Winterplace Ski Resort

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Ghent, WV

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Top of the Mountain

Forecast Discussion



... Clouds slowly erode from the south and east through tonight. Low pressure brings showers and isolated storms Wed and Thu. High pressure returns to round out the month of September.

NEAR TERM /THROUGH TONIGHT/... As of 1034 AM Tuesday...

Tinkered with sky conditions for late this morning into this afternoon based on current satellite trends. Some clearing spots are beginning to take shape in the southern coalfields and up the I-79 corridor, but still holding strong along the Ohio River Valley. Despite these changes, temperatures and dew points remain on track from the top of the hour, so no changes were necessary to those parameters.

As of 310 AM Tuesday...

Abundant low level moisture, left behind by the departing upper level disturbance, remains trapped beneath a low level inversion keeping widespread low clouds and morning fog in the forecast. Satellite imagery shows show how this stratus deck is eroding from south to north across southeast VA early this morning. Clouds will continue to erode especially across the western half of the area this morning, and may bring clearing in some areas, spreading from west to east during the afternoon hours. However, clouds and some periods of light precipitation may linger across the higher terrain into tonight.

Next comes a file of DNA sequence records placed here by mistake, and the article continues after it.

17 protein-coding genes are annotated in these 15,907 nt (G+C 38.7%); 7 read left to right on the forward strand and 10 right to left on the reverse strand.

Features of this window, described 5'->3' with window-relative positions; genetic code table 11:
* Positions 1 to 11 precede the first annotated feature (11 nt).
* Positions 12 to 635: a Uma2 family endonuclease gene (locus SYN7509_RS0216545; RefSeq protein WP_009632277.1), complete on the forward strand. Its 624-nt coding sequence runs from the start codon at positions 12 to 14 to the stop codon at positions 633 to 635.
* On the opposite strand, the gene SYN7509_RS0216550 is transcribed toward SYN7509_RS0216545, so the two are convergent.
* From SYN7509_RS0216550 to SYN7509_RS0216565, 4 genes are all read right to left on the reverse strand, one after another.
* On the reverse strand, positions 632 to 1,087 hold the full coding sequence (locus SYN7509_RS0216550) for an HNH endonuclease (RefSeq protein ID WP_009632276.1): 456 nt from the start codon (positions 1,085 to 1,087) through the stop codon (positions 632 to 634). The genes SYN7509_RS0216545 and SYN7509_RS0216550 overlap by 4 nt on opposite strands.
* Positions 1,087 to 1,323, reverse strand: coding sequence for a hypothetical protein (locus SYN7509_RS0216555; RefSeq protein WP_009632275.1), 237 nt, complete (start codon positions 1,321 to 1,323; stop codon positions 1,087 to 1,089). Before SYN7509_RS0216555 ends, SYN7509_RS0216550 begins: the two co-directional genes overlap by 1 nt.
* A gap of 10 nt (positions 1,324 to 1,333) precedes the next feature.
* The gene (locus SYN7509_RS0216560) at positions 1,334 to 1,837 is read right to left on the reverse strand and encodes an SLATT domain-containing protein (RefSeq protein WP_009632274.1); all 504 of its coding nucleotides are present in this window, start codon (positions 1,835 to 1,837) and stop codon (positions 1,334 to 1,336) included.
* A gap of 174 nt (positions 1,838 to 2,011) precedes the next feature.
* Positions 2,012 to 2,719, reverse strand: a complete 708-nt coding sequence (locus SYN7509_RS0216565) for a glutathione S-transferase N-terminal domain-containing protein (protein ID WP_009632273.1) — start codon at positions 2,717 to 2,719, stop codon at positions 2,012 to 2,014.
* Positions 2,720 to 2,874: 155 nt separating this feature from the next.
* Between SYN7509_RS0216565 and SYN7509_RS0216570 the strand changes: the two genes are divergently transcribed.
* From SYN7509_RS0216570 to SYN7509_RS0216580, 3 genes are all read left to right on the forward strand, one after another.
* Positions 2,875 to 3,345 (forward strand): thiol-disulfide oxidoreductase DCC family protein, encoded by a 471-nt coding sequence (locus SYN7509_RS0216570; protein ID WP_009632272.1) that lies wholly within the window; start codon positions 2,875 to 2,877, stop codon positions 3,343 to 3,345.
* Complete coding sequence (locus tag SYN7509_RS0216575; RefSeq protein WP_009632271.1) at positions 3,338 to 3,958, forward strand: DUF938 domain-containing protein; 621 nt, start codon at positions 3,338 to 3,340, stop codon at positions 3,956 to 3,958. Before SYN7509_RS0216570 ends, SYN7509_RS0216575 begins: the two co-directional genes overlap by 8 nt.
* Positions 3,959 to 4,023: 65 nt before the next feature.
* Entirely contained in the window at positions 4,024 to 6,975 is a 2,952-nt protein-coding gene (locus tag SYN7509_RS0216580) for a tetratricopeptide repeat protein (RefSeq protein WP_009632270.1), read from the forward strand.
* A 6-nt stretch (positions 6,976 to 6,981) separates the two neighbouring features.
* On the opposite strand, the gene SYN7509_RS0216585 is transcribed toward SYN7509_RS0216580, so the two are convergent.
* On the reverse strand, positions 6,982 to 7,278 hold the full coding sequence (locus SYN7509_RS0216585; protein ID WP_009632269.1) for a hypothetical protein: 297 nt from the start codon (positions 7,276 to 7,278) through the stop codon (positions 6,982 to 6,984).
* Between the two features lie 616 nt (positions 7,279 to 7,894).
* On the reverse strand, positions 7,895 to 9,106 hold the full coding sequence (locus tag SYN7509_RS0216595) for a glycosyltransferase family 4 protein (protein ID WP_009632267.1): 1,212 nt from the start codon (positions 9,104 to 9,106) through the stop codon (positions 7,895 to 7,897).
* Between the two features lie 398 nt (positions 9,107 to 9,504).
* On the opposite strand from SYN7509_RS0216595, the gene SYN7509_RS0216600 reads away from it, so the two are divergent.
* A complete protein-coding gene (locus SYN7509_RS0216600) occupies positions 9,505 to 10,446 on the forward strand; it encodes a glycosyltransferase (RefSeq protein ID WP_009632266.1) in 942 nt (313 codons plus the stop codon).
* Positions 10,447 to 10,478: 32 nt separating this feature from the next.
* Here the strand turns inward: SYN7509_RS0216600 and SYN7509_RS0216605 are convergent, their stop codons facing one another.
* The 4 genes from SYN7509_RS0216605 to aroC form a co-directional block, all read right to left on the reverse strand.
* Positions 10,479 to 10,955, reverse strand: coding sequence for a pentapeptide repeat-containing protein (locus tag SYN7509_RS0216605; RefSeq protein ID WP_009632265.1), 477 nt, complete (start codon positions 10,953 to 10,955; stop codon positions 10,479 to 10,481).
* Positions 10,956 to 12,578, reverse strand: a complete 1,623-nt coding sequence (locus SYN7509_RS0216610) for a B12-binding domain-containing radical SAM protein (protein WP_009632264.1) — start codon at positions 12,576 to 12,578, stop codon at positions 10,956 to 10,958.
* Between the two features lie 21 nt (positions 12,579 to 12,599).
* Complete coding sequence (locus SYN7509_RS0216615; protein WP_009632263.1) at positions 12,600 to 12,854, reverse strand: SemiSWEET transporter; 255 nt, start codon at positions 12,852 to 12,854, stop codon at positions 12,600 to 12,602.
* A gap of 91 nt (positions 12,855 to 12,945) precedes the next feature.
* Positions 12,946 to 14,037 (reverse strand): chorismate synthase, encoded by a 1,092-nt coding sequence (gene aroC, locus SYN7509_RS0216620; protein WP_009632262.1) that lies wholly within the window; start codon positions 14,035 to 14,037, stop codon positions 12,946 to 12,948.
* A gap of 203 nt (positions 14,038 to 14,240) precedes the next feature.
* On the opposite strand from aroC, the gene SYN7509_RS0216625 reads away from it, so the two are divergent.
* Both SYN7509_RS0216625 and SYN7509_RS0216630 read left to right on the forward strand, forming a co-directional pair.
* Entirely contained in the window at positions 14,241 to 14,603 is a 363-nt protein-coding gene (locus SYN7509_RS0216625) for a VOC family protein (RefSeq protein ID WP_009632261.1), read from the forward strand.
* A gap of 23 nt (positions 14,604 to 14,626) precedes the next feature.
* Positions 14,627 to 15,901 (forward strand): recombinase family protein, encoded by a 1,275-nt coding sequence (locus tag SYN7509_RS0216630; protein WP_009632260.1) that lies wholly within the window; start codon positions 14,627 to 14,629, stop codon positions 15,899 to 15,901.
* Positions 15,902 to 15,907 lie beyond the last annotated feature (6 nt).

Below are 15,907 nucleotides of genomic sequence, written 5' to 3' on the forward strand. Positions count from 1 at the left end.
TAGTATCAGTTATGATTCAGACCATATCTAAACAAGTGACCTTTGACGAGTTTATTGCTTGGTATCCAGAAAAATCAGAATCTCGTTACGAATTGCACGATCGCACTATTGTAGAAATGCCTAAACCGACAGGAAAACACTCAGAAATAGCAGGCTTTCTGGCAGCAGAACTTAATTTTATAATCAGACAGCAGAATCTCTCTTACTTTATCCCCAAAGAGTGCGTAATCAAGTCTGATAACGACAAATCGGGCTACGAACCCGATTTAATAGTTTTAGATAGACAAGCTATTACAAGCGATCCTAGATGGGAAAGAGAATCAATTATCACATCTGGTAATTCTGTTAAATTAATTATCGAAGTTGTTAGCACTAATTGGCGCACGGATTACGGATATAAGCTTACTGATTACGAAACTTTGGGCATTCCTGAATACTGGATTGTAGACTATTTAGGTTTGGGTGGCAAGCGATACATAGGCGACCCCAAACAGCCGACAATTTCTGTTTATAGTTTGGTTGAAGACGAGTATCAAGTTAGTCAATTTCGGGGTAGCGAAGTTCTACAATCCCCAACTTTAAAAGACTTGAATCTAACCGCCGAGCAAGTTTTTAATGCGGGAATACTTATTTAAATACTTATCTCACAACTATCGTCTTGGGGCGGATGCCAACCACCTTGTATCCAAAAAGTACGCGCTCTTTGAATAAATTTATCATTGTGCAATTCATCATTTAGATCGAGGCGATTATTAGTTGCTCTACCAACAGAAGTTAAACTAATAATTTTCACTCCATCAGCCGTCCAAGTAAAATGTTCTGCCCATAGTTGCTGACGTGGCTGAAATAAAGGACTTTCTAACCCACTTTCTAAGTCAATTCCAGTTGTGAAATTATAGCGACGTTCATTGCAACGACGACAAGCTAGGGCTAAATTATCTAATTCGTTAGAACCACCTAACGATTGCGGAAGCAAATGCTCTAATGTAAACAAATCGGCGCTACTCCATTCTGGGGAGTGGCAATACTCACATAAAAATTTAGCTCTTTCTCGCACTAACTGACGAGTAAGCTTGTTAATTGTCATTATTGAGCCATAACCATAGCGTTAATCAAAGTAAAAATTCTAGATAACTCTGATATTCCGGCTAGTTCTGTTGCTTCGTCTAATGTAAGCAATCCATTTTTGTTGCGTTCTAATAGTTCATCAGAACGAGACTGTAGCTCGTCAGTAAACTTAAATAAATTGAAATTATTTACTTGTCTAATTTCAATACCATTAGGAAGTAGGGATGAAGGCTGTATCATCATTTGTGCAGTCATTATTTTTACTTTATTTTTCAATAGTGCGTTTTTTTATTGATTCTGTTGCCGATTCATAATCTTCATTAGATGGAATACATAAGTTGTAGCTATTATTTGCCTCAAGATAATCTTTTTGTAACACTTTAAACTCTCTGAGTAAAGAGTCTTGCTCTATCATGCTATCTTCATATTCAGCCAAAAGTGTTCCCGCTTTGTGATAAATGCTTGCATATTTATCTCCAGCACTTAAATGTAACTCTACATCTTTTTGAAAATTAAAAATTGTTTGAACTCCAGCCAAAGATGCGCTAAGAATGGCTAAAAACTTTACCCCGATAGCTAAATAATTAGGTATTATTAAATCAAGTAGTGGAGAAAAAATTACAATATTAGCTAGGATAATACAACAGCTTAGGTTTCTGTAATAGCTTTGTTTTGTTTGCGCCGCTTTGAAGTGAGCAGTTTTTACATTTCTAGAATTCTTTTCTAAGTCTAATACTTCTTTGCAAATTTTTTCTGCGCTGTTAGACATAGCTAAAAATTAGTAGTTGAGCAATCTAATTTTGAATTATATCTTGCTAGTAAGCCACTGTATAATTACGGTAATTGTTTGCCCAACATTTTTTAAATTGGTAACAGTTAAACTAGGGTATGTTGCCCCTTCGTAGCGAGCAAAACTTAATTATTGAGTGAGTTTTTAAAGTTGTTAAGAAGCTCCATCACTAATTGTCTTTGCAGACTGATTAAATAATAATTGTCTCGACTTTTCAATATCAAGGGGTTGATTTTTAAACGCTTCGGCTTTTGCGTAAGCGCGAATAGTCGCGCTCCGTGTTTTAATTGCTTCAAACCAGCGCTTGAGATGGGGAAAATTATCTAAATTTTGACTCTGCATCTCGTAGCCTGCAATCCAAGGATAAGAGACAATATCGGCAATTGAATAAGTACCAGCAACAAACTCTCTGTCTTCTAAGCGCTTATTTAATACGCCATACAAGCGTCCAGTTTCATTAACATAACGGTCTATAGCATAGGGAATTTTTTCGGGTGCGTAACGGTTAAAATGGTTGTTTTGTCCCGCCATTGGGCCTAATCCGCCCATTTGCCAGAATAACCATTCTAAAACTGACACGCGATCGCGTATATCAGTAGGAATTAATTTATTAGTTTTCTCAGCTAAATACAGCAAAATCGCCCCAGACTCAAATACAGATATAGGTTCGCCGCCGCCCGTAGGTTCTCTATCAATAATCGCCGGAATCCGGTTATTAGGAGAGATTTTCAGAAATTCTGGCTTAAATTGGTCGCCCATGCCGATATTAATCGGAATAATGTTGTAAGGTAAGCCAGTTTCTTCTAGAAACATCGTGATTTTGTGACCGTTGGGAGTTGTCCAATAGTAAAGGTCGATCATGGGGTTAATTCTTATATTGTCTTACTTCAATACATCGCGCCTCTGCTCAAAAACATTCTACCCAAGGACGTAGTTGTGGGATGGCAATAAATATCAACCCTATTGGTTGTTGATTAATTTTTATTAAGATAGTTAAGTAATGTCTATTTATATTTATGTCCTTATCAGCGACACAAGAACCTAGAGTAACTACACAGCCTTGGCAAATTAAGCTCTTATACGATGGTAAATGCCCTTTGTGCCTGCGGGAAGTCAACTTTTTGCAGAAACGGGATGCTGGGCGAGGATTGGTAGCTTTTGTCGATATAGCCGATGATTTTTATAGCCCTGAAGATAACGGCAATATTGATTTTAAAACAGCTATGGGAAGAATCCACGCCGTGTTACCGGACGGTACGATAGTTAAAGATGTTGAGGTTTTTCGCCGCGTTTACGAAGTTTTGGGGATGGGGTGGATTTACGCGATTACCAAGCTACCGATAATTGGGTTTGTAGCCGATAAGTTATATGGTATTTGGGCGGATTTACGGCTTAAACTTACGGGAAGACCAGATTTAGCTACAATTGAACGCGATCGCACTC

Clearing and near calm flow across the western half of the area tonight will allow for areas of dense fog to develop into early Wednesday morning.

With some sunshine across northeast KY and southern WV, expect temperatures to reach the lower 80s this afternoon. Temperatures across the rest of the area will reach the lower 70s, ranging into the mid 50s highest elevations of our northeast mountains.

Lows tonight will be a bit warmer than last nights as H850 flow becomes southeast. Lows will generally be around 60 degrees, ranging into the low 50s higher elevations.


An upper level low transiting the Midwest initially supported by a northern stream jet streak, will lose northern stream support during the day Wednesday and begin to fill as it wobbles toward the Lower Great Lakes through Thursday. Cooler air aloft associated with this feature will steepen mid-level lapse rates yielding up to 1000J/kg both Wednesday and Thursday afternoons, primarily west of I-77. On Wednesday, some more robust convection is expected across the Lower Ohio Valley, likely focused at a shortwave pinwheeling around the aforementioned low. Generally think by the time this forcing arrives in our western counties, instability will already be starting to wane with the loss of heating, with cells generally trending down below strong/severe limits as they approach. A possible exception to this will be with any discrete convection - good low level turning should allow for any low topped supercells to persist into a less favorable environment for at least an hour or two after other storms begin to dissipate.

Thursday looks less favorable for any strong to severe storms with weaker shear, more cloud cover, and even later timing of a feature for forcing.

Overall, this slow moving system is expected to produce around an inch of beneficial rain across our west with minimal accumulations across the east. Outside of one or two supercells moving into a less favorable environment Wednesday, the risk for severe storms is expected to be low.

The upper low completes its transition into an open wave Friday with the mid-level trough axis passing around daybreak with lingering showers becoming confined to the mountains by Friday afternoon.


For the balance of the forecast, the dominant feature will be ridging building across the middle of the country yielding mostly quiet weather in our neighborhood with above normal temperatures.